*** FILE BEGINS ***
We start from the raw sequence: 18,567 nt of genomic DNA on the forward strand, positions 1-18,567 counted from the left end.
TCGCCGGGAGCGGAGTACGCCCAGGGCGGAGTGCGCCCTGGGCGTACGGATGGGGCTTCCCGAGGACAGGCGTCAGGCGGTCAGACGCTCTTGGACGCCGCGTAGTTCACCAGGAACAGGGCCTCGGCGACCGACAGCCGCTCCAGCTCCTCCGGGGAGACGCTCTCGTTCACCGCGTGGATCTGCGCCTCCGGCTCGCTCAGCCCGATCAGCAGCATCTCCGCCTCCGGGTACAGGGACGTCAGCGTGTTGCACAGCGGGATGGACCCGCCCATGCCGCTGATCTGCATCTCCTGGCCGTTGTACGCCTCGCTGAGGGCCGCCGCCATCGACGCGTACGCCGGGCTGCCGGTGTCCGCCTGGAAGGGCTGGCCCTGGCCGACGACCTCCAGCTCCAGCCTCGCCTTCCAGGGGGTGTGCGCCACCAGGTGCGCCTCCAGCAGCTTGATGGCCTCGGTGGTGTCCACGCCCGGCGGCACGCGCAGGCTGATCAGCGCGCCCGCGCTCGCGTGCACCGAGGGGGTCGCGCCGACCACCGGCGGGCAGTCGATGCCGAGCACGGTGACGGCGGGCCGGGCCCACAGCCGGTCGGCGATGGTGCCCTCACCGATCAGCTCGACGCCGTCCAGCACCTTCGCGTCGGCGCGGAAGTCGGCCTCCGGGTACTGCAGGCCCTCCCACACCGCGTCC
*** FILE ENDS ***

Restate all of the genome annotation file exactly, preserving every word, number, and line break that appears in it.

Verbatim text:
We start from the raw sequence: 18,567 nt of genomic DNA on the forward strand, positions 1-18,567 counted from the left end.
TCGCCGGGAGCGGAGTACGCCCAGGGCGGAGTGCGCCCTGGGCGTACGGATGGGGCTTCCCGAGGACAGGCGTCAGGCGGTCAGACGCTCTTGGACGCCGCGTAGTTCACCAGGAACAGGGCCTCGGCGACCGACAGCCGCTCCAGCTCCTCCGGGGAGACGCTCTCGTTCACCGCGTGGATCTGCGCCTCCGGCTCGCTCAGCCCGATCAGCAGCATCTCCGCCTCCGGGTACAGGGACGTCAGCGTGTTGCACAGCGGGATGGACCCGCCCATGCCGCTGATCTGCATCTCCTGGCCGTTGTACGCCTCGCTGAGGGCCGCCGCCATCGACGCGTACGCCGGGCTGCCGGTGTCCGCCTGGAAGGGCTGGCCCTGGCCGACGACCTCCAGCTCCAGCCTCGCCTTCCAGGGGGTGTGCGCCACCAGGTGCGCCTCCAGCAGCTTGATGGCCTCGGTGGTGTCCACGCCCGGCGGCACGCGCAGGCTGATCAGCGCGCCCGCGCTCGCGTGCACCGAGGGGGTCGCGCCGACCACCGGCGGGCAGTCGATGCCGAGCACGGTGACGGCGGGCCGGGCCCACAGCCGGTCGGCGATGGTGCCCTCACCGATCAGCTCGACGCCGTCCAGCACCTTCGCGTCGGCGCGGAAGTCGGCCTCCGGGTACTGCAGGCCCTCCCACACCGCGTCC